Another bond deadline looms for Evergrande, other developers as home sales slump

China Evergrande Group's shares fell as much as 8.4 per cent Monday in Shenzhen, hitting a seven-year low.
China Evergrande Group's shares fell as much as 8.4 per cent Monday in Shenzhen, hitting a seven-year low.PHOTO: REUTERS

TOKYO (BLOOMBERG) - China Evergrande Group faces another key bond payment deadline on Saturday (Nov 6), part of more than US$2 billion (S$2.7 billion) coming due at China's stressed property developers this month as an industry slump persists.

Major builders saw home sales tumble 32 per cent last month from a year earlier, according to property research firm China Real Estate Information Corp (CRIC). That may exacerbate a cash crunch as the government seeks to curtail leverage in the property sector and bond refinancing becomes increasingly difficult.

Evergrande unit Scenery Journey has US$82.5 million in coupons on two dollar bonds coming due on Saturday. Last week, Evergrande's bondholders received an overdue interest payment shortly before the expiry of a grace period, buying more time for the debt-stricken company to raise cash from asset sales.

A surge in Chinese junk dollar bond yields last month has made it all but impossible for stressed developers to roll over their maturing debt. At least four builders defaulted last month, as the country's credit market undergoes its biggest shakeout in years.

Still, the banking system has so far managed to shrug off the property industry slump. China's biggest state-run banks extended their earnings recovery in the third quarter, fueled by rising credit demand and improving asset quality, results showed last week.

Developer Yango Group is seeking to extend three of its dollar notes as "existing internal resources may be insufficient", according to a filing. The Shanghai-based builder, the 18th biggest in the nation by contracted sales, intends for the move to improve liquidity and avoid default, it said.

The company's shares fell as much as 8.4 per cent Monday in Shenzhen, hitting a seven-year low. Chinese dollar high-yield bonds are falling for an eighth-straight day on Monday after tumbling nearly nine cents on the dollar last month, closing out the worst two-month slide in a decade.

New-home sales by area at the nation's top 100 developers fell 32 per cent last month from a year earlier, a report by CRIC showed on Monday. Sales rose 1.4 per cent from a month earlier.

The outlook for the property market does not look promising and sales may continue to slow towards the end of the year, according to the CRIC report. Redsun Properties Group has redeemed a dollar bond that matured on Saturday, according to a stock exchange filing.

The note had US$83 million outstanding following some recent repurchases, Redsun had previously said. Redsun has an additional US$1.9 billion of dollar bonds outstanding, the next one maturing in April, according to Bloomberg-compiled data.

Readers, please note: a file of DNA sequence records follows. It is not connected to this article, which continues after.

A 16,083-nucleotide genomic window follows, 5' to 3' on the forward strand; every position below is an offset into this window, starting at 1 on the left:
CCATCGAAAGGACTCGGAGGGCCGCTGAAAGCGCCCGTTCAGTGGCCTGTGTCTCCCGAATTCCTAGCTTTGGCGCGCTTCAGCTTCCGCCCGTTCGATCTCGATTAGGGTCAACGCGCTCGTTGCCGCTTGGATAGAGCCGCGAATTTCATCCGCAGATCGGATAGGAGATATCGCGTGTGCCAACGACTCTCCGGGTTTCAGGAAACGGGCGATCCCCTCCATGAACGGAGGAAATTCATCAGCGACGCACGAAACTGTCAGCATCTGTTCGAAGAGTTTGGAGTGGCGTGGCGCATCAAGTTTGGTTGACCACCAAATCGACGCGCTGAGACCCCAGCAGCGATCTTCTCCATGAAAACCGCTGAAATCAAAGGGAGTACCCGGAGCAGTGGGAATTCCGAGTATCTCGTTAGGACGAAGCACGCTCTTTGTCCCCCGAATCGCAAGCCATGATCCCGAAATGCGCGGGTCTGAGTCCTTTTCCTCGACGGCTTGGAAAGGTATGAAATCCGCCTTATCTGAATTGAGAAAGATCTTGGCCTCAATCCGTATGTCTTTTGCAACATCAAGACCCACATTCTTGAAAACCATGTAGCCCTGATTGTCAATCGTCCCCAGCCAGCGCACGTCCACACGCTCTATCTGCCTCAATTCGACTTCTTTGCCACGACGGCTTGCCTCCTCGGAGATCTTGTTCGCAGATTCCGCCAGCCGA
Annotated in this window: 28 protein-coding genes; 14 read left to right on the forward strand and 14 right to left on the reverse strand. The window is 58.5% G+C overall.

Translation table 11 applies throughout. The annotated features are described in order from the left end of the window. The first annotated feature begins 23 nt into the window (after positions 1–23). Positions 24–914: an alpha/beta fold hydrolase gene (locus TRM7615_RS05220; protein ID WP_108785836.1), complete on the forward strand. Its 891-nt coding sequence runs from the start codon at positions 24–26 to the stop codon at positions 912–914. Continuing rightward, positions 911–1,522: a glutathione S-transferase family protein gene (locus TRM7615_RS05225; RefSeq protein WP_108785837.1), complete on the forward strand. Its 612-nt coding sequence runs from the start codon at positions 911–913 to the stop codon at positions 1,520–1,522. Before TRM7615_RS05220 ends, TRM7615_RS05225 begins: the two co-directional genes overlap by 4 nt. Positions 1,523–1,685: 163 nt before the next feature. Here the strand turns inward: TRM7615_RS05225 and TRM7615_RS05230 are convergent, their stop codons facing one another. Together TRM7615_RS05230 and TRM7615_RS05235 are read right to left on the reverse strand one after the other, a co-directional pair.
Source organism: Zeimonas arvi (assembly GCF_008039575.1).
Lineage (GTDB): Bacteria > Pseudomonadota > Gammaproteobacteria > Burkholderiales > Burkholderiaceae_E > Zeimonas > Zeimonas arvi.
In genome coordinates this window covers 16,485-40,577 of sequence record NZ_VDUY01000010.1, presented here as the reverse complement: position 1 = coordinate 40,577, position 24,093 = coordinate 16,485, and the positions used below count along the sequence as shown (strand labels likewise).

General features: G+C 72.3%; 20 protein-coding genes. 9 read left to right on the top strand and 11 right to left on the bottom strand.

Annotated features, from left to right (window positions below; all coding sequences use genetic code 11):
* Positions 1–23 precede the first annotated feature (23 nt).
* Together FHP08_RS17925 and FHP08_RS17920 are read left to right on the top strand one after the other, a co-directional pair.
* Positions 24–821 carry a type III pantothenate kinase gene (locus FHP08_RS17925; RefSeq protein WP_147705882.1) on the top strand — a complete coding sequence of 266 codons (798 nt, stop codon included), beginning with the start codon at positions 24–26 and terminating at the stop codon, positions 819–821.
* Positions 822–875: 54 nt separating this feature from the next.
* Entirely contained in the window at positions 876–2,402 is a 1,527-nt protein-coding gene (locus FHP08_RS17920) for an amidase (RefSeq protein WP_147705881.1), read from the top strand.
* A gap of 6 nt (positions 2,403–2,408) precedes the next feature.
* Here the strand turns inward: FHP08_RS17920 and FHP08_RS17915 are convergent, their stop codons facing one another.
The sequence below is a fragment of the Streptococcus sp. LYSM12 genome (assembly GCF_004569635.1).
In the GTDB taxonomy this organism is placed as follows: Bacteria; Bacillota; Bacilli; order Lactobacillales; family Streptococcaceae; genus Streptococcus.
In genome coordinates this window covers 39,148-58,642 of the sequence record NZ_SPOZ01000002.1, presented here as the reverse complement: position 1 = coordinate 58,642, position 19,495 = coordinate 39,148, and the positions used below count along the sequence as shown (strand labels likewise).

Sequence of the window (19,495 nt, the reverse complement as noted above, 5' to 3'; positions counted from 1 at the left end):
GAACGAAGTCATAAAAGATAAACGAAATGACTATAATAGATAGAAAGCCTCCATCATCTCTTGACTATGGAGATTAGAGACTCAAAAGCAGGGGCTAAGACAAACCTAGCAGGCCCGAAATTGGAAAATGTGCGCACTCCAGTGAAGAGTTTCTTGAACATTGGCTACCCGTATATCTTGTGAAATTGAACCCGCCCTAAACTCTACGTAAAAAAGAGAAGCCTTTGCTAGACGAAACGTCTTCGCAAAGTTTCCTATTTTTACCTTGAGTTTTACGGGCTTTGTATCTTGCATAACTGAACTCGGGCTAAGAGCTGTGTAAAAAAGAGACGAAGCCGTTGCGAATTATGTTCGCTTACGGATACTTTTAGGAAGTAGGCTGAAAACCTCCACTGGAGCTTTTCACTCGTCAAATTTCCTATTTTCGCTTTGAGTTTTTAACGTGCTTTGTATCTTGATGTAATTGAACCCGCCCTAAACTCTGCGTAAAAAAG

Chinese financial markets were mostly unfazed after Beijing decided to expand property tax trials by imposing levies on some homeowners. While details remain elusive, analyst consensus points to limited immediate market impact beyond real estate sectors.

The trials are expected to last five years, paving the way for an eventual nationwide roll-out. While the taxes are "untimely" and may exacerbate negative sentiment toward developer stocks, there is little incremental drag on sectors that are already facing headwinds, according to Mr Cheng Wee Tan, a Singapore-based senior equity analyst at Morningstar.

China's indebted developers are struggling to meet Beijing's tighter financing rules. Two-thirds of the top 30 Chinese property firms by sales ranked by CRIC have breached at least one of the metrics known as the "three red lines", Bloomberg-compiled data showed as of Oct 29.

China's biggest state-run banks extended their earnings recovery in the third quarter, fueled by rising credit demand and improving asset quality. Industrial & Commercial Bank of China on Friday reported net income rose by 11 per cent. Bank of China, Agricultural Bank of China and China Construction Bank delivered gains of 13 per cent to 16 per cent.

Still, risks are emerging as turmoil mounts in the nation's sprawling real estate market. Chinese banks had more than 51.4 trillion yuan (US$8 trillion) of outstanding loans to the real estate sector as at September, an increase of 7.6 per cent from a year earlier. The exposure was more than any other industry, and accounted for about 27 per cent of the nation's total lending, according to official data.

Overall, about 41 per cent of China's banking system assets were either directly or indirectly associated with the property sector by the end of last year, and any slide in property prices may lead to knock-on effects on asset quality due to higher default rates in related sectors and lower collateral value, according to Citigroup.